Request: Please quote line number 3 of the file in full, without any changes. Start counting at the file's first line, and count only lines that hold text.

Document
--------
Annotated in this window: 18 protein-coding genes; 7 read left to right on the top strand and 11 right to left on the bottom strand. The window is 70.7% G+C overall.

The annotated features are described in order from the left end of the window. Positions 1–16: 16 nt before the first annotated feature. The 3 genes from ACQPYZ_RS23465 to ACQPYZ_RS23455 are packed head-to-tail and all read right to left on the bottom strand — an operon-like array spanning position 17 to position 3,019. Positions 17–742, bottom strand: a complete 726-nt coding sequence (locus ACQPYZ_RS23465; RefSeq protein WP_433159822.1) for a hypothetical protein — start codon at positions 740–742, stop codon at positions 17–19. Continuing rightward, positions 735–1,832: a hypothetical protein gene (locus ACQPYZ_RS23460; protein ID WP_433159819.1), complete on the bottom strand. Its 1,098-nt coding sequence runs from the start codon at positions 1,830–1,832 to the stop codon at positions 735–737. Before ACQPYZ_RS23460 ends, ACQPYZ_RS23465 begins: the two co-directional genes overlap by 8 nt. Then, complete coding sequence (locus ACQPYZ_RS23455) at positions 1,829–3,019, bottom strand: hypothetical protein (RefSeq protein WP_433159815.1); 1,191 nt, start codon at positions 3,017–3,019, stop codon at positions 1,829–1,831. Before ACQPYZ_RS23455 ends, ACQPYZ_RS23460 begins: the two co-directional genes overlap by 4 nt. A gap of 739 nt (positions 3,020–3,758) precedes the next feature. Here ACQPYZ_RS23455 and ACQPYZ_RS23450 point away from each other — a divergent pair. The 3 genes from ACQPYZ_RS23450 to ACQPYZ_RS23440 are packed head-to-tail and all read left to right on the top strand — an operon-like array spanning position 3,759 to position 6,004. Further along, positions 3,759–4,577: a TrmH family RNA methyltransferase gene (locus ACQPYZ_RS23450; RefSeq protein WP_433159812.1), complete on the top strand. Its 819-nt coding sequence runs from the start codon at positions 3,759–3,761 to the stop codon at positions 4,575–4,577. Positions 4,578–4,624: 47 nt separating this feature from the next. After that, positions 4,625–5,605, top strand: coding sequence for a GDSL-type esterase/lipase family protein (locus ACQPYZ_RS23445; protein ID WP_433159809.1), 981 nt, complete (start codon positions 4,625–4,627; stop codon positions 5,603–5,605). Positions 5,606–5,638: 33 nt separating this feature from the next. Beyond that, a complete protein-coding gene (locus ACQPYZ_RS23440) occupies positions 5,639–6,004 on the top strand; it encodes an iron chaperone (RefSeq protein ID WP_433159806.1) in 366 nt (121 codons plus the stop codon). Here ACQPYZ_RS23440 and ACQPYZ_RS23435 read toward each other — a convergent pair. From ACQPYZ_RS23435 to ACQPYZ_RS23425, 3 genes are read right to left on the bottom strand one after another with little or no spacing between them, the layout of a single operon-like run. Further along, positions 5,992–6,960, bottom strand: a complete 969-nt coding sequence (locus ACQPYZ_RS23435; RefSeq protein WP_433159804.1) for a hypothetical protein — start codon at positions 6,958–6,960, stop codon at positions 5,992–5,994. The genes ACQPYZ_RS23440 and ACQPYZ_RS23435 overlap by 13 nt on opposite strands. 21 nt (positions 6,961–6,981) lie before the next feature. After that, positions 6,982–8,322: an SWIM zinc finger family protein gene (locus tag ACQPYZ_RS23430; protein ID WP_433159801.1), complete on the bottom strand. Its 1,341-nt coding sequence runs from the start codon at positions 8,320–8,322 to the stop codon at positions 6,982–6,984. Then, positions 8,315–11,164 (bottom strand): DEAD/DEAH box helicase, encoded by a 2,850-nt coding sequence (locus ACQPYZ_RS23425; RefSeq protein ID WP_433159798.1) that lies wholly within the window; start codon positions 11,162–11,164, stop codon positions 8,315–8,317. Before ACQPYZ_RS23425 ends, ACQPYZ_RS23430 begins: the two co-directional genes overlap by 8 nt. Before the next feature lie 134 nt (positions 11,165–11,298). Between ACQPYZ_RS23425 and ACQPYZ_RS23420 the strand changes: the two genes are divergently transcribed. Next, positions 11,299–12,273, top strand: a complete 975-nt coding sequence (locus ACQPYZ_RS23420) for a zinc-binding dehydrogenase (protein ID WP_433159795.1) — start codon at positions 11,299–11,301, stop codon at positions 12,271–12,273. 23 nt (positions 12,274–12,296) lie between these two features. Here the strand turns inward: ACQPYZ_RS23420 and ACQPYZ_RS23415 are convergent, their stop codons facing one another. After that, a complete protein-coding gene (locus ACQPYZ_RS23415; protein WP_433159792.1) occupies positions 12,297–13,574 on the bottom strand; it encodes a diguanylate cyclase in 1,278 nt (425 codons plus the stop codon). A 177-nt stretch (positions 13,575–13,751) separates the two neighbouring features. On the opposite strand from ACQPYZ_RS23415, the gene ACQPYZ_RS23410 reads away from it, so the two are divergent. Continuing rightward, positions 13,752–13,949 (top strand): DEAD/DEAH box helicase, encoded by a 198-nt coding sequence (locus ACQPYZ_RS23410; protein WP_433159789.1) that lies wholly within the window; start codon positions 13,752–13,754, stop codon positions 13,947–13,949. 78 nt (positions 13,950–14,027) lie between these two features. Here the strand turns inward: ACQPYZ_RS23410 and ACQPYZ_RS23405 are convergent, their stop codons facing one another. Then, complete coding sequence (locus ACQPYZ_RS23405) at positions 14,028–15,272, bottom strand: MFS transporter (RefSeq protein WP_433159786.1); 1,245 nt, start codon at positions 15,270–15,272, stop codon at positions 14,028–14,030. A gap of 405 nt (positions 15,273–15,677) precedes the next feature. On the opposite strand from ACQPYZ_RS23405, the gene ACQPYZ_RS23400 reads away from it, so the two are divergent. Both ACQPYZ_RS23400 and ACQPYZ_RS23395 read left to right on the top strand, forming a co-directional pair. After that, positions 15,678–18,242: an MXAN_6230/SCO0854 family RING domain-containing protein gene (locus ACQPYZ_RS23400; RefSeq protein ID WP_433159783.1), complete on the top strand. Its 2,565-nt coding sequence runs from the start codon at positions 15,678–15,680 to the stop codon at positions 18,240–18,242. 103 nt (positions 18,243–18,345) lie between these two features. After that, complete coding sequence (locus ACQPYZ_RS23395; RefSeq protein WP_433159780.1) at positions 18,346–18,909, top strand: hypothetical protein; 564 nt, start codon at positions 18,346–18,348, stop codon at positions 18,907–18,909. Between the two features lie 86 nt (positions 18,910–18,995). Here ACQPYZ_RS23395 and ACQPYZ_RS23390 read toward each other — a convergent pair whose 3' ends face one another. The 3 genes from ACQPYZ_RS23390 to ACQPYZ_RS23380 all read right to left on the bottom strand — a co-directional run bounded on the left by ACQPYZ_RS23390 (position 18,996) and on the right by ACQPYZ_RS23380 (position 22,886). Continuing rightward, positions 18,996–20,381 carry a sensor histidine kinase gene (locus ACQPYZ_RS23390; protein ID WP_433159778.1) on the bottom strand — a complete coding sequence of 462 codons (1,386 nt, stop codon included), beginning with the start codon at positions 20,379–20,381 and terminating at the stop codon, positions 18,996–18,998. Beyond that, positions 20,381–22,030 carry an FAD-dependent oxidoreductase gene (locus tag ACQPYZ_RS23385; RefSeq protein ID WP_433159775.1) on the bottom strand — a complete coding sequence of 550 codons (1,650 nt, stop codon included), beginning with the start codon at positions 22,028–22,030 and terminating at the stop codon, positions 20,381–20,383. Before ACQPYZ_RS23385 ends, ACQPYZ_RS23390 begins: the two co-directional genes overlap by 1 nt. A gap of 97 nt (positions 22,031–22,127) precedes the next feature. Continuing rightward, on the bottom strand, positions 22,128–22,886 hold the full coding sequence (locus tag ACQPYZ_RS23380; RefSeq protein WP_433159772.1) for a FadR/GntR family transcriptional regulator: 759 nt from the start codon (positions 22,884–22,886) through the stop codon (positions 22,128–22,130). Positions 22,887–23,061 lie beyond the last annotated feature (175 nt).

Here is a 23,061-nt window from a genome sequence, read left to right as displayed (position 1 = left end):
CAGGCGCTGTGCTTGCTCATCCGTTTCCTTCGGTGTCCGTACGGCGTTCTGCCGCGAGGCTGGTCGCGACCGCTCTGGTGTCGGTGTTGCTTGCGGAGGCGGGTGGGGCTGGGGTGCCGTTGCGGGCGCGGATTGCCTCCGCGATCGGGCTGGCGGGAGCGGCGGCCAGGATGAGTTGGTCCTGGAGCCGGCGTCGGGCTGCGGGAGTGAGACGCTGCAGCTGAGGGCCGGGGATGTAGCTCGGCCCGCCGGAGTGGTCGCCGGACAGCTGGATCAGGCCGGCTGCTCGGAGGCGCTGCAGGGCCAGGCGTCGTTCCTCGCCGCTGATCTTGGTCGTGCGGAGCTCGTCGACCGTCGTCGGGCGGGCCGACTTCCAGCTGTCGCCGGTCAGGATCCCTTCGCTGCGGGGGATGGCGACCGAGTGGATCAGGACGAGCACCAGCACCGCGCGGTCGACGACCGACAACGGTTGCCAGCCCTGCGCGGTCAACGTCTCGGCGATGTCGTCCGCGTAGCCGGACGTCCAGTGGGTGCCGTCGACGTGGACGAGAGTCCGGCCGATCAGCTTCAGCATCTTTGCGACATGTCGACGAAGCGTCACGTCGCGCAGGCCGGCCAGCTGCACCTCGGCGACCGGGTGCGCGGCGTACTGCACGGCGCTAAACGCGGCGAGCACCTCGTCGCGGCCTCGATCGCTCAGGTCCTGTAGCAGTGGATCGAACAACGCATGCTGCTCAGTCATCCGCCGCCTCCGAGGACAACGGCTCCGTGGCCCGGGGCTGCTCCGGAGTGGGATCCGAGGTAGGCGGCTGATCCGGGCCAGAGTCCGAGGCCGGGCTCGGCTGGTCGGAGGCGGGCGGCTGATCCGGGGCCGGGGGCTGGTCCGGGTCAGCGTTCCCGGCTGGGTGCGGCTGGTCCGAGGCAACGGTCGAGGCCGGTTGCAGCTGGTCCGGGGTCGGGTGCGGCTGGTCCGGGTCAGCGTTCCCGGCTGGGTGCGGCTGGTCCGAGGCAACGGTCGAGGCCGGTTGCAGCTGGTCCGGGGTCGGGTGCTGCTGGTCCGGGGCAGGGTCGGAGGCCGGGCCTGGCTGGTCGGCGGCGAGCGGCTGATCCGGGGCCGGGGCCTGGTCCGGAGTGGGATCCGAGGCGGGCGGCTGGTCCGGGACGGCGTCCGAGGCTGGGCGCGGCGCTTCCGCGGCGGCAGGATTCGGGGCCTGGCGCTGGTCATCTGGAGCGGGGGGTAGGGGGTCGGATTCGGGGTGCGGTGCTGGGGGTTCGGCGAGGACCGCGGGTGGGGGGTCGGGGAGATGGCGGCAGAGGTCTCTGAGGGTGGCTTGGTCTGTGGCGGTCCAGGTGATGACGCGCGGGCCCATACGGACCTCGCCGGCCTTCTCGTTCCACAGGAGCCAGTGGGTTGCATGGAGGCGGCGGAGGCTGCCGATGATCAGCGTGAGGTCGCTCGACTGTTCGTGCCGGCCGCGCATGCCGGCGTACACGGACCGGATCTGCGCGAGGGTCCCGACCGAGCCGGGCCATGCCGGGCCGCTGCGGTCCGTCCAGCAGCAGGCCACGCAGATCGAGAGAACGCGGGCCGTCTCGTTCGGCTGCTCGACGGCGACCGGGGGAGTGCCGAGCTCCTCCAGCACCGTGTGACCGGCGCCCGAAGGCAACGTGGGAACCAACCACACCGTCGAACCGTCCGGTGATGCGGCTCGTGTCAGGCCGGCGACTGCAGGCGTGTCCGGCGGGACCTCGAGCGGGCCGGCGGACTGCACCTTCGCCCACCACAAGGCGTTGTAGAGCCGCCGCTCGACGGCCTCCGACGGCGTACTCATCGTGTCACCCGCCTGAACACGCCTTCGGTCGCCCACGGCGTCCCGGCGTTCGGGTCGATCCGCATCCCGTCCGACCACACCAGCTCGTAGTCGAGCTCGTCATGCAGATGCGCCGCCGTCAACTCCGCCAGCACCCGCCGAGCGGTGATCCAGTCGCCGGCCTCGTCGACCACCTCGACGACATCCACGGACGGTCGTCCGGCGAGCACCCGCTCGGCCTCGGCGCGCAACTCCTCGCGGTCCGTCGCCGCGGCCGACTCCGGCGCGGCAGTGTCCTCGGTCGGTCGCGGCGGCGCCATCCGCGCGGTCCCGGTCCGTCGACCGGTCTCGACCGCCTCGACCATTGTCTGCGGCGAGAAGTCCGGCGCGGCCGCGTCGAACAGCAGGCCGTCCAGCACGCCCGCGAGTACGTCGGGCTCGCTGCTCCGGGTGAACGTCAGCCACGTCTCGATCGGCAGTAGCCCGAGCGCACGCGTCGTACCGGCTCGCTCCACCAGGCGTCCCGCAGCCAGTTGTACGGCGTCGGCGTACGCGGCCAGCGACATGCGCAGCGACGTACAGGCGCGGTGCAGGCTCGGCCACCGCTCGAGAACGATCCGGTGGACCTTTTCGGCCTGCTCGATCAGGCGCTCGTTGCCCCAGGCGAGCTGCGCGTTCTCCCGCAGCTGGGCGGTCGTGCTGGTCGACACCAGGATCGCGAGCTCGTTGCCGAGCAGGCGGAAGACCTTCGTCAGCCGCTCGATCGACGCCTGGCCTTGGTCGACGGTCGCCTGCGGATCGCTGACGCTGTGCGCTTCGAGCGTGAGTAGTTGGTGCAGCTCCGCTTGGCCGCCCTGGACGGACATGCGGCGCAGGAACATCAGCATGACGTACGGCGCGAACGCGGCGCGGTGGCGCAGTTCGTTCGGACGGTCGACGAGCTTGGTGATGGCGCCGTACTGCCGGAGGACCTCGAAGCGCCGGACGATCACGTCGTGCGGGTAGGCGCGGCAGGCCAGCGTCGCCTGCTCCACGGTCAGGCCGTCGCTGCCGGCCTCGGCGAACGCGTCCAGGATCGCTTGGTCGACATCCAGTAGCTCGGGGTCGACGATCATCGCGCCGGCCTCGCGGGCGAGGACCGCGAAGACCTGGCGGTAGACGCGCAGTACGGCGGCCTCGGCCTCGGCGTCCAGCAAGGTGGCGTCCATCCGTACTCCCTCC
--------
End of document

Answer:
Here is a 23,061-nt window from a genome sequence, read left to right as displayed (position 1 = left end):